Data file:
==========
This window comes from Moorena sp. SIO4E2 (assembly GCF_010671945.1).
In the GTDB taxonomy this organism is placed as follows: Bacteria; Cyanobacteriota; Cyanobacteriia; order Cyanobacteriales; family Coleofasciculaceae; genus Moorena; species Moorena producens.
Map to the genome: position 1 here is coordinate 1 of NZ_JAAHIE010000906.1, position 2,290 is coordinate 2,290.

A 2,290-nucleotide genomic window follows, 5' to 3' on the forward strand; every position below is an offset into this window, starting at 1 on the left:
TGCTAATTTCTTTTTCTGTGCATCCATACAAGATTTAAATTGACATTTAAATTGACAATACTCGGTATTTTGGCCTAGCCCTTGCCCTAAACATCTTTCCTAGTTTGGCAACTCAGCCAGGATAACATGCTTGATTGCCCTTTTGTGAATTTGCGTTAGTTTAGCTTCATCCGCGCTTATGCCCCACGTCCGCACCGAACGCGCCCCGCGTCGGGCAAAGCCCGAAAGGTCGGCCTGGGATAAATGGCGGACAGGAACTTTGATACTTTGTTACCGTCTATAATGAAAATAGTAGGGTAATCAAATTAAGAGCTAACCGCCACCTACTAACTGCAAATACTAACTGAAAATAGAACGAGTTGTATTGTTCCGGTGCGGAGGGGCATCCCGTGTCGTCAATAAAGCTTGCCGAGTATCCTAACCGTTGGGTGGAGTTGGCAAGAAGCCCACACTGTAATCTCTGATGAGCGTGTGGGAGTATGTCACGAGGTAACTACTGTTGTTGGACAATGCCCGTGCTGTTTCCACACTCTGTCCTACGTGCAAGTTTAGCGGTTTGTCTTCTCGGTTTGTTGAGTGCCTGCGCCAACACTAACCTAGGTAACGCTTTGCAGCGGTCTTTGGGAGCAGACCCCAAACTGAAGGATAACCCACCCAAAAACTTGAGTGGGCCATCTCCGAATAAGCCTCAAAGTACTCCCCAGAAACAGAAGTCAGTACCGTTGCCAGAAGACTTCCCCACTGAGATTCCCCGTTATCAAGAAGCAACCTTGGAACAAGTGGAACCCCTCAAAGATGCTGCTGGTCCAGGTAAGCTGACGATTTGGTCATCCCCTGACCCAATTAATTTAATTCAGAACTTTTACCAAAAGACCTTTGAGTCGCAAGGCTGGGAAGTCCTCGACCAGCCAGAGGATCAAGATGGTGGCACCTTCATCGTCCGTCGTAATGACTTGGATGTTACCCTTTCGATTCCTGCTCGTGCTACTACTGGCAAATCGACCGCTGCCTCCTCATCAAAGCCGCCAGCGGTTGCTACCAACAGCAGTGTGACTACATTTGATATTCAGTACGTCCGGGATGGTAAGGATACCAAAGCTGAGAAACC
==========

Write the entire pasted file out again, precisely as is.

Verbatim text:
This window comes from Moorena sp. SIO4E2 (assembly GCF_010671945.1).
In the GTDB taxonomy this organism is placed as follows: Bacteria; Cyanobacteriota; Cyanobacteriia; order Cyanobacteriales; family Coleofasciculaceae; genus Moorena; species Moorena producens.
Map to the genome: position 1 here is coordinate 1 of NZ_JAAHIE010000906.1, position 2,290 is coordinate 2,290.

A 2,290-nucleotide genomic window follows, 5' to 3' on the forward strand; every position below is an offset into this window, starting at 1 on the left:
TGCTAATTTCTTTTTCTGTGCATCCATACAAGATTTAAATTGACATTTAAATTGACAATACTCGGTATTTTGGCCTAGCCCTTGCCCTAAACATCTTTCCTAGTTTGGCAACTCAGCCAGGATAACATGCTTGATTGCCCTTTTGTGAATTTGCGTTAGTTTAGCTTCATCCGCGCTTATGCCCCACGTCCGCACCGAACGCGCCCCGCGTCGGGCAAAGCCCGAAAGGTCGGCCTGGGATAAATGGCGGACAGGAACTTTGATACTTTGTTACCGTCTATAATGAAAATAGTAGGGTAATCAAATTAAGAGCTAACCGCCACCTACTAACTGCAAATACTAACTGAAAATAGAACGAGTTGTATTGTTCCGGTGCGGAGGGGCATCCCGTGTCGTCAATAAAGCTTGCCGAGTATCCTAACCGTTGGGTGGAGTTGGCAAGAAGCCCACACTGTAATCTCTGATGAGCGTGTGGGAGTATGTCACGAGGTAACTACTGTTGTTGGACAATGCCCGTGCTGTTTCCACACTCTGTCCTACGTGCAAGTTTAGCGGTTTGTCTTCTCGGTTTGTTGAGTGCCTGCGCCAACACTAACCTAGGTAACGCTTTGCAGCGGTCTTTGGGAGCAGACCCCAAACTGAAGGATAACCCACCCAAAAACTTGAGTGGGCCATCTCCGAATAAGCCTCAAAGTACTCCCCAGAAACAGAAGTCAGTACCGTTGCCAGAAGACTTCCCCACTGAGATTCCCCGTTATCAAGAAGCAACCTTGGAACAAGTGGAACCCCTCAAAGATGCTGCTGGTCCAGGTAAGCTGACGATTTGGTCATCCCCTGACCCAATTAATTTAATTCAGAACTTTTACCAAAAGACCTTTGAGTCGCAAGGCTGGGAAGTCCTCGACCAGCCAGAGGATCAAGATGGTGGCACCTTCATCGTCCGTCGTAATGACTTGGATGTTACCCTTTCGATTCCTGCTCGTGCTACTACTGGCAAATCGACCGCTGCCTCCTCATCAAAGCCGCCAGCGGTTGCTACCAACAGCAGTGTGACTACATTTGATATTCAGTACGTCCGGGATGGTAAGGATACCAAAGCTGAGAAACC